The sales pitch could be something like this:
IMAGINE… an improved Central Avenue, Albuquerque’s Main Street. Envision wide, smooth, safe sidewalks shaded with large native street trees. Think of slow moving vehicle traffic and narrow, easy to cross intersections. Visualize vacant lots disappearing, then filled with shops next to the sidewalk and apartments above. Feel the warm summer air as you leave your apartment and walk a few steps away to a rapid transit station. The station has shade, real time arrival information and other amenities. However, you barely have time to look at all of it since a transit vehicle arrives every five minutes. The successful vibrant Albuquerque of the future is linked to this critical corridor.
Can you see it? I sure can. For it to manifest, it will take strong local champions and a chorus of voices demanding a safer, more prosperous and more beautiful Albuquerque, a city for PEOPLE, where motor vehicles are guests.
It’s a difficult challenge but it’s our best hope for long term economic vitality.
Please comment below if you have questions or comments about this post.
Imagine walking down the sidewalk in downtown Albuquerque, it’s 3:30 in the afternoon and the temperature is hovering 100-degrees heat. You peer into the window of a local restaurant only to see your own reflection and the bright light refracting back at you. You can simultaneously feel the oppressive heat of the sun as well as another heat source radiating off the tinted glass. I imagine anyone reading this has experienced this a time or two walking around our downtown or in other areas of the city.
Whether as a pedestrian, or even as a driver, there is an architectural feature that makes an enormous difference to the quality of the public realm: window transparency. Sure, there is a utilitarian reason for tinted windows in our region, but designers often fail to consider the unintended consequence of this common design choice.
There are many principles associated in generating a high quality pedestrian environment in our cities, and one involves the creation of an interesting streetscape that engages our senses at a speed that matches our 3-5mph average walking speeds. Tinted glass erodes this quality by hiding what lies behind and simultaneously contributes to heating the urban environment by reflecting the sun back into the street and sidewalk. A view (interesting or not) of life beyond the curtain wall helps to distract us from the weather. A view of socializing people, or one of merchandise are just a couple of examples of the way in which transparency contributes positively to the experience of the urban streetscape.
The same visual effect can be observed in our high rises around the city. Tinted glass contributes toward the creation of more brutal structures. An example that comes to mind is the recently renovated midrise structure at the southeast corner of the Big-I interchange. Previously, the triangular office building was coated in tinted glass windows, reflecting its surroundings. It was the equivalent of a triangular, onyx rock. The renovations included replacing the glass with a combination of transparent and sea foam green glass, resulting in a structure that is less brutal and monolithic, offering glimpses through the structure. Each level nearly appears to levitate over the previous one. The office building no longer anchors the space it is in quite the way it did before, but instead now engages its environs in a more delicate way. Its presence is no longer recognizable by only its unique, triangular shape, it is now somehow more sophisticated, allowing us to see through it and understand its skeletal structure.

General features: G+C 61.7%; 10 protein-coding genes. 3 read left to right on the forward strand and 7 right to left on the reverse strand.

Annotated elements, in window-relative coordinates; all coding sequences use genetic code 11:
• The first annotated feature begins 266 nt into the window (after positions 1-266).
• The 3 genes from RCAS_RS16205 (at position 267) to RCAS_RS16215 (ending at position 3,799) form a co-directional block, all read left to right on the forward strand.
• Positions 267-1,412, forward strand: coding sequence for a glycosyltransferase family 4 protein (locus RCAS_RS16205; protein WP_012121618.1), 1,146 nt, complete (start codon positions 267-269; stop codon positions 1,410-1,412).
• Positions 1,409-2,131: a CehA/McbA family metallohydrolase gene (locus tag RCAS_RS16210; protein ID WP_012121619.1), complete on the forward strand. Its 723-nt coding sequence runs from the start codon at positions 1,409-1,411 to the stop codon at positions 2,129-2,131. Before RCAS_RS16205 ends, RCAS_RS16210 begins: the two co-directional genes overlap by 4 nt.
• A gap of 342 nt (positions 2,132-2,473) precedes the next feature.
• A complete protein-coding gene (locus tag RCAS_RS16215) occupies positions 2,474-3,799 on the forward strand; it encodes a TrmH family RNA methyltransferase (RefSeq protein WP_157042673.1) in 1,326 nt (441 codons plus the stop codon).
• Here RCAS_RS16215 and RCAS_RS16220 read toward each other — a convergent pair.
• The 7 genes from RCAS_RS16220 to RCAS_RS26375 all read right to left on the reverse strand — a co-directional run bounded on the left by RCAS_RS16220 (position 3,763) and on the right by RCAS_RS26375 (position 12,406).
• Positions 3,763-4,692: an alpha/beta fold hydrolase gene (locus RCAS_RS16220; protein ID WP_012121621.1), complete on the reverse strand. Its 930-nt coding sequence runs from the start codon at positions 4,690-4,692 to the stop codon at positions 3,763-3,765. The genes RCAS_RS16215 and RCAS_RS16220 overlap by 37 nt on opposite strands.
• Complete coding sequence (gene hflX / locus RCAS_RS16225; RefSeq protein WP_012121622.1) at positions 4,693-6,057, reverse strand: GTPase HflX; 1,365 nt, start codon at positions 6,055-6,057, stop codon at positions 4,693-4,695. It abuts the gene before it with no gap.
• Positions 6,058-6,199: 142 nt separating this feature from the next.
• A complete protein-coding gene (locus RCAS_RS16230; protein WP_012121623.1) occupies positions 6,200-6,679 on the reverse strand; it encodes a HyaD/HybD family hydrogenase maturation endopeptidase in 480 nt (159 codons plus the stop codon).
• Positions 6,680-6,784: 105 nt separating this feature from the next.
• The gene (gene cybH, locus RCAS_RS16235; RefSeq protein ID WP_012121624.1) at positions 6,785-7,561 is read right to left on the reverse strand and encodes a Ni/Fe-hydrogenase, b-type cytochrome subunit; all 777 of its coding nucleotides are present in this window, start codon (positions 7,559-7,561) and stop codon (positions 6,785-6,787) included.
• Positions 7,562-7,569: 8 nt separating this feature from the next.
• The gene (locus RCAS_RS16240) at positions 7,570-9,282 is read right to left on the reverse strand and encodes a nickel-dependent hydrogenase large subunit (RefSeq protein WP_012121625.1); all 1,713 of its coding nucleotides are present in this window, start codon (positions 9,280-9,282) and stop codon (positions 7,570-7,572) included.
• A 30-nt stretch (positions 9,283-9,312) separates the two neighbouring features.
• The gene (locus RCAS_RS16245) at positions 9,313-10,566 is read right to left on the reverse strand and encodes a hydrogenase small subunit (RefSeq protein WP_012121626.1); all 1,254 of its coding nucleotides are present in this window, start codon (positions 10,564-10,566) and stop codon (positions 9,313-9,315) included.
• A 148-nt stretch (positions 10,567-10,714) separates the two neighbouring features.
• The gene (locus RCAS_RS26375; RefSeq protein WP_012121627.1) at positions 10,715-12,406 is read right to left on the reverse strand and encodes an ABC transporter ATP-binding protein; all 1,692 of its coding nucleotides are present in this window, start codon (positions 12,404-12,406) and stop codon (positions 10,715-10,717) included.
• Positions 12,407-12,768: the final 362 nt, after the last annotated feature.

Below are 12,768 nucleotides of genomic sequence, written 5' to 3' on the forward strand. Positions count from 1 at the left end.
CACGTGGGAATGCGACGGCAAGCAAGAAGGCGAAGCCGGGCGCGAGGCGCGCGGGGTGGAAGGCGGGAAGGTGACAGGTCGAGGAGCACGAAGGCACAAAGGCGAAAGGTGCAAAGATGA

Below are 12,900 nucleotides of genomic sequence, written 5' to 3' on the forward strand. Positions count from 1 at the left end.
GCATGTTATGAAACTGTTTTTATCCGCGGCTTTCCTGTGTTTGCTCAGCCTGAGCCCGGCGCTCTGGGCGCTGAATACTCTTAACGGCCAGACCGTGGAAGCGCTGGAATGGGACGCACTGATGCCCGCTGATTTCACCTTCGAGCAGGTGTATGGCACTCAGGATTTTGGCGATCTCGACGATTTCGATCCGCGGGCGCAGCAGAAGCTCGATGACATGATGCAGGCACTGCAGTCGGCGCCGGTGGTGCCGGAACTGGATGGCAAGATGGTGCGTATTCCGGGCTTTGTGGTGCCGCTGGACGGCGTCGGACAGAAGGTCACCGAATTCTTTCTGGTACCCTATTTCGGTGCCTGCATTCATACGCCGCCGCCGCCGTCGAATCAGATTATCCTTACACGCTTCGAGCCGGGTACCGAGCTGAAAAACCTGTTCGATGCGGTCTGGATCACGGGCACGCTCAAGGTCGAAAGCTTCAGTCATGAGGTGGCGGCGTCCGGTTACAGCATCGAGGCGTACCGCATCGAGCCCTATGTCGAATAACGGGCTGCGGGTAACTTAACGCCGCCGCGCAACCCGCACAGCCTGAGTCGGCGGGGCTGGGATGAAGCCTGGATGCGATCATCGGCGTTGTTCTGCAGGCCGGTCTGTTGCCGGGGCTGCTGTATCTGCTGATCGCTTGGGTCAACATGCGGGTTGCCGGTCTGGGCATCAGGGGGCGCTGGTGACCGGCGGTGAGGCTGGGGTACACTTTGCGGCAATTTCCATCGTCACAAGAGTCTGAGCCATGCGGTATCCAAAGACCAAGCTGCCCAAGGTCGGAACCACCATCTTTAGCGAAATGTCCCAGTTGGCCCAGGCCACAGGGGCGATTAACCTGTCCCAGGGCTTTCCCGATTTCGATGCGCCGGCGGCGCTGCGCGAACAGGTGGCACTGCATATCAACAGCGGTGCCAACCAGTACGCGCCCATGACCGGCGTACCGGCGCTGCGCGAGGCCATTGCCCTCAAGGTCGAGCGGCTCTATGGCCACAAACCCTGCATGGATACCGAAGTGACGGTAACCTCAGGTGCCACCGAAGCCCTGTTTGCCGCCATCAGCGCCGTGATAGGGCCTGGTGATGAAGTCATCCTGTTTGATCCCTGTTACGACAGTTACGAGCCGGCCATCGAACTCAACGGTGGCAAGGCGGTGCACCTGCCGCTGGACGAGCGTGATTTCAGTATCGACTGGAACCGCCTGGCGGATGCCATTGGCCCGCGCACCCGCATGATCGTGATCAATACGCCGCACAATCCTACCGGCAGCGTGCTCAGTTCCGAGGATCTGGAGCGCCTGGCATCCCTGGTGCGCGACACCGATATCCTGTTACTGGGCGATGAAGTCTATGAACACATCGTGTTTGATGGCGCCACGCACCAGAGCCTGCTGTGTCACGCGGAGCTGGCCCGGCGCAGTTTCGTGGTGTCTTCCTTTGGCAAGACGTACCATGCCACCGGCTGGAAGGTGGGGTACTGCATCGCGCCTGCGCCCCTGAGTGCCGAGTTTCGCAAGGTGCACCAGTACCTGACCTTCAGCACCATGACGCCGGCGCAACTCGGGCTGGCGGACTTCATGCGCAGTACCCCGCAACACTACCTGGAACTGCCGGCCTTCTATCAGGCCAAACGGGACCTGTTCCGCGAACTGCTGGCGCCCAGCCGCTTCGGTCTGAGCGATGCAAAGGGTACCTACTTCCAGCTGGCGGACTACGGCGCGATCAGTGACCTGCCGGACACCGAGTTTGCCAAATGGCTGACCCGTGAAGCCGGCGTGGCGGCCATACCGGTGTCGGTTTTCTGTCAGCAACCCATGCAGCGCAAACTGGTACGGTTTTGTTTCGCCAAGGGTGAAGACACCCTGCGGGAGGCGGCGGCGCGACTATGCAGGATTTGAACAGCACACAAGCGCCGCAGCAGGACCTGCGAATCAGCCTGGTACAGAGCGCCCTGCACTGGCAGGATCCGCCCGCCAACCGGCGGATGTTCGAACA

New Mexico’s famous sunshine and variable weather necessitate solutions that temper our built environment. However, our sometimes harsh environment provides opportunities for innovative solutions. Let it be known that I am a fan of diversity in architecture. All art is subjective and in no way would I wish to ban any (ok, almost any) style. However, the design of our cities must consider how each building affects the composition of the city, which is experienced by people while walking, riding bicycles, and driving or riding automobiles.
The Critical Mass community bicycle ride in Albuquerque, New Mexico occurs on the last Friday of every month. It begins at the Duck Pond at the center of the University of New Mexico campus and then meanders through the city before ending (usually) at a local brewery. As the ride progresses, people drop off. By the end there is usually a much smaller group. It is loosely organized through social media and word of mouth and it is always a lot of fun. The diversity of riders, bicycles and routes makes for an inspiring and unique event.
The ride on Friday, May 31 was different.